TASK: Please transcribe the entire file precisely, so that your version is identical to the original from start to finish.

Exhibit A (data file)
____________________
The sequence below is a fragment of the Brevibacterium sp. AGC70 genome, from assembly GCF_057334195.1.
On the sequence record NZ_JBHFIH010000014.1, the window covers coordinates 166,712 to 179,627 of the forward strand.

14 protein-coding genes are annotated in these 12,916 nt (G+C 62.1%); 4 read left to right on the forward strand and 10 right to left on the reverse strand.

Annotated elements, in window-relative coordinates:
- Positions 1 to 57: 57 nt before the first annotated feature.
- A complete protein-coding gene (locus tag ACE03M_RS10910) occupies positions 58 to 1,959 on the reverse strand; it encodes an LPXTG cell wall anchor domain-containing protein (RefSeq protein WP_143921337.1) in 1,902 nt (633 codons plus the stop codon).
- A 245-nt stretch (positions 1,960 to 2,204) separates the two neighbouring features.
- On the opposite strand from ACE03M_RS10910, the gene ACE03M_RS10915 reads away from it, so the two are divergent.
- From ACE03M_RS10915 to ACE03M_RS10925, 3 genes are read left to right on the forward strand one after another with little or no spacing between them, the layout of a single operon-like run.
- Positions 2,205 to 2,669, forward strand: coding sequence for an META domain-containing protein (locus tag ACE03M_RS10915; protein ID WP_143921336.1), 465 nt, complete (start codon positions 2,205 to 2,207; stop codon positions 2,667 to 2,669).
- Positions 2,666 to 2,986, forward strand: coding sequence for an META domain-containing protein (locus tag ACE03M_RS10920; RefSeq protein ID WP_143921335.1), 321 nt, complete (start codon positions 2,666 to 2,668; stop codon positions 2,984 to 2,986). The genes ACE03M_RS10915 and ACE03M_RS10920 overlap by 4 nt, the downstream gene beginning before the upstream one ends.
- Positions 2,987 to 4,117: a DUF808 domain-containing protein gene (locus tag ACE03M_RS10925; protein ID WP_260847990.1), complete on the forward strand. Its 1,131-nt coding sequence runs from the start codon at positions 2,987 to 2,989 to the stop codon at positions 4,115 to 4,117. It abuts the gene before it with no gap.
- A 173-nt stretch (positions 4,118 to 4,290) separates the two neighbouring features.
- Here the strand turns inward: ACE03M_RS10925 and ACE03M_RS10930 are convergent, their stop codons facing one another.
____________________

The sequence below is a fragment of the Brevibacterium sp. AGC70 genome, from assembly GCF_057334195.1.
On the sequence record NZ_JBHFIH010000014.1, the window covers coordinates 166,712 to 179,627 of the forward strand.

14 protein-coding genes are annotated in these 12,916 nt (G+C 62.1%); 4 read left to right on the forward strand and 10 right to left on the reverse strand.

Annotated elements, in window-relative coordinates:
- Positions 1 to 57: 57 nt before the first annotated feature.
- A complete protein-coding gene (locus tag ACE03M_RS10910) occupies positions 58 to 1,959 on the reverse strand; it encodes an LPXTG cell wall anchor domain-containing protein (RefSeq protein WP_143921337.1) in 1,902 nt (633 codons plus the stop codon).
- A 245-nt stretch (positions 1,960 to 2,204) separates the two neighbouring features.
- On the opposite strand from ACE03M_RS10910, the gene ACE03M_RS10915 reads away from it, so the two are divergent.
- From ACE03M_RS10915 to ACE03M_RS10925, 3 genes are read left to right on the forward strand one after another with little or no spacing between them, the layout of a single operon-like run.
- Positions 2,205 to 2,669, forward strand: coding sequence for an META domain-containing protein (locus tag ACE03M_RS10915; protein ID WP_143921336.1), 465 nt, complete (start codon positions 2,205 to 2,207; stop codon positions 2,667 to 2,669).
- Positions 2,666 to 2,986, forward strand: coding sequence for an META domain-containing protein (locus tag ACE03M_RS10920; RefSeq protein ID WP_143921335.1), 321 nt, complete (start codon positions 2,666 to 2,668; stop codon positions 2,984 to 2,986). The genes ACE03M_RS10915 and ACE03M_RS10920 overlap by 4 nt, the downstream gene beginning before the upstream one ends.
- Positions 2,987 to 4,117: a DUF808 domain-containing protein gene (locus tag ACE03M_RS10925; protein ID WP_260847990.1), complete on the forward strand. Its 1,131-nt coding sequence runs from the start codon at positions 2,987 to 2,989 to the stop codon at positions 4,115 to 4,117. It abuts the gene before it with no gap.
- A 173-nt stretch (positions 4,118 to 4,290) separates the two neighbouring features.
- Here the strand turns inward: ACE03M_RS10925 and ACE03M_RS10930 are convergent, their stop codons facing one another.